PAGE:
June Blooms in my Georgia Garden: Althea, Rose of Sharon

I can't believe some of my Altheas are already blooming. Althea, also known as Rose of Sharon, usually blooms here in mid-Summer. I love this plant, but I am always thankful for the blooms that usually come in July and August. I'm not sure what to think or how to feel about this. Although I am always grateful for blooms, I can't help but I wonder what I will have blooming in July and August. For that, I guess, I'll just have to wait and see.

Althea is an old-fashioned shrub that grew in gardens of our grandmothers, but it is seldom sold in modern day garden centers. This deciduous plant will grow 8 feet tall or more and blooms reliably even in full shade. 

Blooms can be large or small and come in shades of pink, red, lavender, white, and even blue (still looks lavender to me.) Flowers can be single or double, and they can be quite large.

Rose of Sharon is very easy to grow. Although its botanical name is Hybiscus syriacus, and it truly is in the Hibiscus family, Althea will grow and bloom quite well in dry conditions. I have some in the woods that never receive any supplemental water, and they have grown to be quite large. These water-starved shrubs bloom just as well as the ones I water regularly.

Althea is a popular shrub in old gardens of the South, but it can be grown all over the United States. This old-fashioned favorite is hardy in USDA Zones 5-9. It tolerates air pollution, heat, humidity, and salt air. And if you don't have much shade, you should know that Hibiscus syriacus, like any hibiscus, will grow in full sun too. Here in my garden, the most beautiful altheas are growing in a spot where they receive morning sun and afternoon shade.

Since it blooms on current season's growth, you'll have more flowers if you prune it back hard in late winter or early Spring. Pruning them probably would have kept mine from blooming so early this year, since they started blooming in Spring! I made a note to remind me next year.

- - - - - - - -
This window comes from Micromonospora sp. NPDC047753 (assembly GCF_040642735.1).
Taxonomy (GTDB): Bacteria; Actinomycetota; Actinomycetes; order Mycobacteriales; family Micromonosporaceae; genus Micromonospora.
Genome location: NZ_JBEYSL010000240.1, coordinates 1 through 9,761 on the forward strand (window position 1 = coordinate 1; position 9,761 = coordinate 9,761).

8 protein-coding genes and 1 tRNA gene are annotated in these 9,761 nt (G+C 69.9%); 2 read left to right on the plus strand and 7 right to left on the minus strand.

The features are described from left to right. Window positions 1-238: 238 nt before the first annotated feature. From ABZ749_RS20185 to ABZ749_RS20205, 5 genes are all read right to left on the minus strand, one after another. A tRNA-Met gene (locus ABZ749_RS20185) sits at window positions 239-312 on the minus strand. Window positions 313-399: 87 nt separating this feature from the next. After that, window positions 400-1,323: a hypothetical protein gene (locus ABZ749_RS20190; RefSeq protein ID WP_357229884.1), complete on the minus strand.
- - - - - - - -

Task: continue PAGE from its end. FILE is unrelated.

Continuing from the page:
Although Althea loses its leaves in Winter, it still makes an excellent privacy screen, since it leafs out very early in the Spring. Foliage is dense on this tall shrub. I love it at the property line, where it helps to screen out the neighbors, but it makes an excellent foundation shrub too, as long as it is not planted in front of a window.  With so many bloom colors and types available, one could plant a very long privacy screen using different bloom colors.

Many new cultivars have been developed which claim to not set seed, but I must be honest and say that most of mine are reseeding anyway. Apparently they did not read the grower's tag! Perhaps due to our long summers after the bloom, they do have time to set seed here. To prevent unwanted seedlings, prune just after flowering instead of waiting until winter.

My red-blooming Althea, Amplissimus, has blooms that are a deep pinkish red and very fluffy like flowers of a hollyhock.

Blooms on Aphrodite resemble a hibiscus flower. Large single blooms are deep pink with a red eye.

Althea Blushing Bride is probably the fanciest one I have. Fluffy bicolored blooms are a soft pink with a dark burgundy center.

Diana has pure white blooms that are very large, but is not blooming this year and probably won't . Someone ran into her with the lawn tractor and tried to prop it up as if I would not know. Last year, I measured blooms that were 5 inches across!

Minerva will bloom a little later, since it is planted in deep shade. 

If you are looking for an easy to grow, low-maintenance shrub that blooms in Summer, you won't be disappointed with Althea.

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